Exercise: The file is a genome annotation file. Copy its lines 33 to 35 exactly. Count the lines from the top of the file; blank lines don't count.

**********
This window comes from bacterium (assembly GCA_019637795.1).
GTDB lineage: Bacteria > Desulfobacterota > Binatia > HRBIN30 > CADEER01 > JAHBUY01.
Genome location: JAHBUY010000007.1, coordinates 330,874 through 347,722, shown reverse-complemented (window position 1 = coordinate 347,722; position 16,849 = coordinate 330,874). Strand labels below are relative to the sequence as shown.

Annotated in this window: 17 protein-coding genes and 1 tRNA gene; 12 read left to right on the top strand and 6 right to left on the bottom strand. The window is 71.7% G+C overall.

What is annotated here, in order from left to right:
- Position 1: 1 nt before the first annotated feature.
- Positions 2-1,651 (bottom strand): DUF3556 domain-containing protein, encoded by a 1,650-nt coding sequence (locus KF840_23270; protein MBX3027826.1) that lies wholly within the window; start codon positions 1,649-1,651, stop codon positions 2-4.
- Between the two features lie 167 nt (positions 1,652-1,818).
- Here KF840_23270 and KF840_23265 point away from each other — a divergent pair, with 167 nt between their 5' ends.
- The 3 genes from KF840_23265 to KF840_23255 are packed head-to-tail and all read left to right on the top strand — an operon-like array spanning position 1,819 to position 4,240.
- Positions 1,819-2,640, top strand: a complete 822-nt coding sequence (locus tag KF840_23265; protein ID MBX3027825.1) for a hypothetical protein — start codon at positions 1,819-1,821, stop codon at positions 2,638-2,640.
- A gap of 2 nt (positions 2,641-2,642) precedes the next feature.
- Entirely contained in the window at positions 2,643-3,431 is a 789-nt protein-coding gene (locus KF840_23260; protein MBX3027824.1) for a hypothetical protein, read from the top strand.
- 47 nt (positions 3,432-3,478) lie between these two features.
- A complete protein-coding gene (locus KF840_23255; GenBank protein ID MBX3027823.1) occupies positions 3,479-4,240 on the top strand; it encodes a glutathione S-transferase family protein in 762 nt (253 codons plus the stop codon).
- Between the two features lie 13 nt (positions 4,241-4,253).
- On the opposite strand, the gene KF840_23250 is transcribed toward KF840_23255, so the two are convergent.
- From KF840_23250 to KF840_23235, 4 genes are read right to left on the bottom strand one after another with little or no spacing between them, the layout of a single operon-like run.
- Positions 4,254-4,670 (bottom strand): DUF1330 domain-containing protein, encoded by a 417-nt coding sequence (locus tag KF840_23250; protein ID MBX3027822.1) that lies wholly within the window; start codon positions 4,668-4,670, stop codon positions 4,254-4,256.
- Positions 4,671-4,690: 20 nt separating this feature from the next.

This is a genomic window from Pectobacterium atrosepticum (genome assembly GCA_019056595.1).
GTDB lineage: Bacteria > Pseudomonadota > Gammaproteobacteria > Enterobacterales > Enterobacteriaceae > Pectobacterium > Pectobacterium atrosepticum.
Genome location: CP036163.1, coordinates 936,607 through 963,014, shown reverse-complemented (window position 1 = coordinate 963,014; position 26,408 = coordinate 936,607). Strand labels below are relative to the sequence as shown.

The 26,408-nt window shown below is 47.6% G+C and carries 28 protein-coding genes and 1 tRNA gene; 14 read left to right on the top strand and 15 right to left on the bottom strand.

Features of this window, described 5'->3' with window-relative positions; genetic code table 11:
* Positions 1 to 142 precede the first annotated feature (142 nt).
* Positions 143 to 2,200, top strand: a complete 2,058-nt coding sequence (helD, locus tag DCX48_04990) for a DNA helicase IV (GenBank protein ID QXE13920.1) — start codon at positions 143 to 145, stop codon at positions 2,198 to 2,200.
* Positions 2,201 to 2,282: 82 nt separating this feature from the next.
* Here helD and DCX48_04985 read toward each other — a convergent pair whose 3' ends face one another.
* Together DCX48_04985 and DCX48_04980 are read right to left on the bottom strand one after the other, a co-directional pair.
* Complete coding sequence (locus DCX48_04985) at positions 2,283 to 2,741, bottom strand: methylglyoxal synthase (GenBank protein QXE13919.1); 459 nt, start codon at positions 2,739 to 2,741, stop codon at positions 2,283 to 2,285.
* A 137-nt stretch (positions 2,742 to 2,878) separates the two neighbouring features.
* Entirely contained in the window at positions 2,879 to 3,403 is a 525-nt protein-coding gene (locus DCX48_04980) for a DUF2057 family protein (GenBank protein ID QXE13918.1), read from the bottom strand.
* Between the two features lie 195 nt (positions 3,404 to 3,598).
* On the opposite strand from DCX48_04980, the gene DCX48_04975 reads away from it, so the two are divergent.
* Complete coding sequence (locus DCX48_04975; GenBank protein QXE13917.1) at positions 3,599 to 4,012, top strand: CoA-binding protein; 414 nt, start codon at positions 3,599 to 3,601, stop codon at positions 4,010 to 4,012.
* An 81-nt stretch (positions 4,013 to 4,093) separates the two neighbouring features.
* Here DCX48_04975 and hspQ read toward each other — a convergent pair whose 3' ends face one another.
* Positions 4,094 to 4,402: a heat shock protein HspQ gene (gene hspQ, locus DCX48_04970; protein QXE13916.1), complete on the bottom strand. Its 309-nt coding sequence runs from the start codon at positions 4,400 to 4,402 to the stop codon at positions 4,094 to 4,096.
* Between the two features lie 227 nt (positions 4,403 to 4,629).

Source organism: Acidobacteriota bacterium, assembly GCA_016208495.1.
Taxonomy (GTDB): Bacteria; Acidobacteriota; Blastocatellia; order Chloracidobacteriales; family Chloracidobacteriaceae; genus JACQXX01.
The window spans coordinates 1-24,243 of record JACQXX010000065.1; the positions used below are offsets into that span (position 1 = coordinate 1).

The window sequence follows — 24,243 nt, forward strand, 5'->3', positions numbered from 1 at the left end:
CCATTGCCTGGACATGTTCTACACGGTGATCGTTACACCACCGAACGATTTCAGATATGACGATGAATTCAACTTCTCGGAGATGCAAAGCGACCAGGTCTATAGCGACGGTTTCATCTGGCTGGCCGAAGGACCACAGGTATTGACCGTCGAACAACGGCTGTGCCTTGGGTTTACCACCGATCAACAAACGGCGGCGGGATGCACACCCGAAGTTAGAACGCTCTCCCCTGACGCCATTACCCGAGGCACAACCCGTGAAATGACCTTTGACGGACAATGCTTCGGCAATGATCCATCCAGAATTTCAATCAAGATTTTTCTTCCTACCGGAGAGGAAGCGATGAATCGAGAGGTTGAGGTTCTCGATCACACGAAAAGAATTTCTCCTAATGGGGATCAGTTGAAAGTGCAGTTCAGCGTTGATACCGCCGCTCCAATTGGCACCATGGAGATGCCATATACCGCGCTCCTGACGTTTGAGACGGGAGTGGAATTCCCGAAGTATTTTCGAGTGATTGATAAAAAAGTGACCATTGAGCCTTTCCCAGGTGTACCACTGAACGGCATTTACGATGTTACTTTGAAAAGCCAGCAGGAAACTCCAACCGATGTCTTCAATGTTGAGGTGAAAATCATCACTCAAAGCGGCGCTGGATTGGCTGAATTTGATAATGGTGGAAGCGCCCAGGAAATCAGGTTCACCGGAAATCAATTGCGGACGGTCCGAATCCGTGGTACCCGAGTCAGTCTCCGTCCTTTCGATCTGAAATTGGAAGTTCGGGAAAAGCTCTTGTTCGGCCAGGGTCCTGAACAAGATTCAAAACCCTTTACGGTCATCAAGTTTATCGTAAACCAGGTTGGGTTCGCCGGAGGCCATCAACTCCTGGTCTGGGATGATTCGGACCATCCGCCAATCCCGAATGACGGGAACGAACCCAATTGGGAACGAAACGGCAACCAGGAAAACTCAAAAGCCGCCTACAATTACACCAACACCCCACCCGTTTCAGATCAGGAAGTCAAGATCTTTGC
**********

* Entirely contained in the window at positions 2,879 to 3,403 is a 525-nt protein-coding gene (locus DCX48_04980) for a DUF2057 family protein (GenBank protein ID QXE13918.1), read from the bottom strand.
* Between the two features lie 195 nt (positions 3,404 to 3,598).
* On the opposite strand from DCX48_04980, the gene DCX48_04975 reads away from it, so the two are divergent.